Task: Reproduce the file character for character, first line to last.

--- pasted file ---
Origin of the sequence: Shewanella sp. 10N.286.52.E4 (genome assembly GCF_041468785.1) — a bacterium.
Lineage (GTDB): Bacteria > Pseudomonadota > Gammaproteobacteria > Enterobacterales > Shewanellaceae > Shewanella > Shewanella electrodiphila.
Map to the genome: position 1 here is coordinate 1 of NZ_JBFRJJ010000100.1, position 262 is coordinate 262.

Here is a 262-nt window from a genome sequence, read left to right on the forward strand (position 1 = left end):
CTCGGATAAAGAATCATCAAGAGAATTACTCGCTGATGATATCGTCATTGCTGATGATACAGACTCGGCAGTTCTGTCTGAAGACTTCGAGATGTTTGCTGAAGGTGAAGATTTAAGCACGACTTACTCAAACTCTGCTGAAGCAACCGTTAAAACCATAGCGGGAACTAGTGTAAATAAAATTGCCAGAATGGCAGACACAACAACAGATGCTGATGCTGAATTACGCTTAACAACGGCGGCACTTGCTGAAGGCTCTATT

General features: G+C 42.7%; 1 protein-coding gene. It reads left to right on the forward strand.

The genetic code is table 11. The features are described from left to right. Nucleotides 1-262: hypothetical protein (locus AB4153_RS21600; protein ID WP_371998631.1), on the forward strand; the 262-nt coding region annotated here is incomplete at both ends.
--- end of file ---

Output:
Origin of the sequence: Shewanella sp. 10N.286.52.E4 (genome assembly GCF_041468785.1) — a bacterium.
Lineage (GTDB): Bacteria > Pseudomonadota > Gammaproteobacteria > Enterobacterales > Shewanellaceae > Shewanella > Shewanella electrodiphila.
Map to the genome: position 1 here is coordinate 1 of NZ_JBFRJJ010000100.1, position 262 is coordinate 262.

Here is a 262-nt window from a genome sequence, read left to right on the forward strand (position 1 = left end):
CTCGGATAAAGAATCATCAAGAGAATTACTCGCTGATGATATCGTCATTGCTGATGATACAGACTCGGCAGTTCTGTCTGAAGACTTCGAGATGTTTGCTGAAGGTGAAGATTTAAGCACGACTTACTCAAACTCTGCTGAAGCAACCGTTAAAACCATAGCGGGAACTAGTGTAAATAAAATTGCCAGAATGGCAGACACAACAACAGATGCTGATGCTGAATTACGCTTAACAACGGCGGCACTTGCTGAAGGCTCTATT

General features: G+C 42.7%; 1 protein-coding gene. It reads left to right on the forward strand.

The genetic code is table 11. The features are described from left to right. Nucleotides 1-262: hypothetical protein (locus AB4153_RS21600; protein ID WP_371998631.1), on the forward strand; the 262-nt coding region annotated here is incomplete at both ends.